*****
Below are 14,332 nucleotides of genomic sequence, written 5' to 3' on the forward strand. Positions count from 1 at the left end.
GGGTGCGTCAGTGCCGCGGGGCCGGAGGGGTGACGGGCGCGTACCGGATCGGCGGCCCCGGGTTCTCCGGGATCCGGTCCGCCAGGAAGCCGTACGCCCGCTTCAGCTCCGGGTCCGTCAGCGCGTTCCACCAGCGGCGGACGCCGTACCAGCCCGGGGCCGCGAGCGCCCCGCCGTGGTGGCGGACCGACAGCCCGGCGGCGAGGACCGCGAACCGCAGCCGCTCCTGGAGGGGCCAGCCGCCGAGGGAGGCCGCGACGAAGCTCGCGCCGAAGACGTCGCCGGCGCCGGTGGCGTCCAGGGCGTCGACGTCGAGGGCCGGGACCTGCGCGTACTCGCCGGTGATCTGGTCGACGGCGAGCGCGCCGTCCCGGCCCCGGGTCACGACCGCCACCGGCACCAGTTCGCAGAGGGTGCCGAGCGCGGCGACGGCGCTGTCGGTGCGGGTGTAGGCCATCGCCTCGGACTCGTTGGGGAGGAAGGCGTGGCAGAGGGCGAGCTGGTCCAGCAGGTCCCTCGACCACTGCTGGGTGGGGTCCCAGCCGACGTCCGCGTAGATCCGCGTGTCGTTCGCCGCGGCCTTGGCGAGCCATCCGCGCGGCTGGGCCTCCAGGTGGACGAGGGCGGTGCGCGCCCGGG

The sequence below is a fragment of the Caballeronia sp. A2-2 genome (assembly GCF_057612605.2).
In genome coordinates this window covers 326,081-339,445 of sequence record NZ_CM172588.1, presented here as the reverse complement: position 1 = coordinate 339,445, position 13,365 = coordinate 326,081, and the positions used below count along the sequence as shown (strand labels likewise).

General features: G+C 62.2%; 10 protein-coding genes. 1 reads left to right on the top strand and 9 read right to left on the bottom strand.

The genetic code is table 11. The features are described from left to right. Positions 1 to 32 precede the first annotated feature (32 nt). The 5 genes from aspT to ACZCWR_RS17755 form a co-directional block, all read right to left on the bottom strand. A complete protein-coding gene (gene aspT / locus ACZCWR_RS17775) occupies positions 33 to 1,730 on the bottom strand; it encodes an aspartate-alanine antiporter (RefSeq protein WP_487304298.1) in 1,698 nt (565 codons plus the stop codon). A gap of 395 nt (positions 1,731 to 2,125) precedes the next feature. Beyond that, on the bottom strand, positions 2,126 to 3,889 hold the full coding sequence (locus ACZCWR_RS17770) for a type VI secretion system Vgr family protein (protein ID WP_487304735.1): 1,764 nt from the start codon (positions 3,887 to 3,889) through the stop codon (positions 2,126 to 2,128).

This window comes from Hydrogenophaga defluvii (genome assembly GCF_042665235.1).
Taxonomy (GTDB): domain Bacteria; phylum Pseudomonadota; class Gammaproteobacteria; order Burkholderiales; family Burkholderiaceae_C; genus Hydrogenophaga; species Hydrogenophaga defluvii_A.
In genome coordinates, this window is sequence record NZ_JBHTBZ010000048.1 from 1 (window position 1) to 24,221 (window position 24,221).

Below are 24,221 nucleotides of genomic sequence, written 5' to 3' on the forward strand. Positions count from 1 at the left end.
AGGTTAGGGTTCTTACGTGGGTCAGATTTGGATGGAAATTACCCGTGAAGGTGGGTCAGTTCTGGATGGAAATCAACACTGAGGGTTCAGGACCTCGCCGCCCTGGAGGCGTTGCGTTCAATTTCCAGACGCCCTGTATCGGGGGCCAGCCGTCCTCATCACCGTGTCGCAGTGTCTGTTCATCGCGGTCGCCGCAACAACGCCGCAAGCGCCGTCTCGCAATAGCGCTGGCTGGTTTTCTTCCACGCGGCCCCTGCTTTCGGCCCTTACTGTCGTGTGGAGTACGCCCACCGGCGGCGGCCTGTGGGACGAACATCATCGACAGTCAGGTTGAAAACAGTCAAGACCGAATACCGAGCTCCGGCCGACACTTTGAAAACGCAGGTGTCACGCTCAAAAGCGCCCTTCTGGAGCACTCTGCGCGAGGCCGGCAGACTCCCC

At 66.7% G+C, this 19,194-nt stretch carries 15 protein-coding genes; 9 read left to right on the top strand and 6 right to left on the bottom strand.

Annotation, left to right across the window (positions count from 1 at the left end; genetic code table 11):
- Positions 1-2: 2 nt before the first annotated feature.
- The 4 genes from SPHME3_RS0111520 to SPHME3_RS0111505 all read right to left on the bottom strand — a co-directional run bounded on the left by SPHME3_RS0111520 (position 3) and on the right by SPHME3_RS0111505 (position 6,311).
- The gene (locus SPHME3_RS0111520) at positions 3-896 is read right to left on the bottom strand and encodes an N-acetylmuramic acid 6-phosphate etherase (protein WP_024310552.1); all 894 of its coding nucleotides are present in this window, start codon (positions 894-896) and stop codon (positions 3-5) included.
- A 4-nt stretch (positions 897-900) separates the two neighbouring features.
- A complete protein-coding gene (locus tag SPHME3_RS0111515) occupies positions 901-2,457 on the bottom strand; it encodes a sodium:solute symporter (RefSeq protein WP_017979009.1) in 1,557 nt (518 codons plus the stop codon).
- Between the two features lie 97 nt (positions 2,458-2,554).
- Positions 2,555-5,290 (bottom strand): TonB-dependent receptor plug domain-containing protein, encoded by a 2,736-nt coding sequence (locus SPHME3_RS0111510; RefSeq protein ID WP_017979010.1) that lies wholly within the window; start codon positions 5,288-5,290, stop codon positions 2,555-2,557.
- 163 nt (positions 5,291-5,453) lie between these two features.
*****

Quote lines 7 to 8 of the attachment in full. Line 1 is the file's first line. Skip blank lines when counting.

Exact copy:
This window comes from Hydrogenophaga defluvii (genome assembly GCF_042665235.1).
Taxonomy (GTDB): domain Bacteria; phylum Pseudomonadota; class Gammaproteobacteria; order Burkholderiales; family Burkholderiaceae_C; genus Hydrogenophaga; species Hydrogenophaga defluvii_A.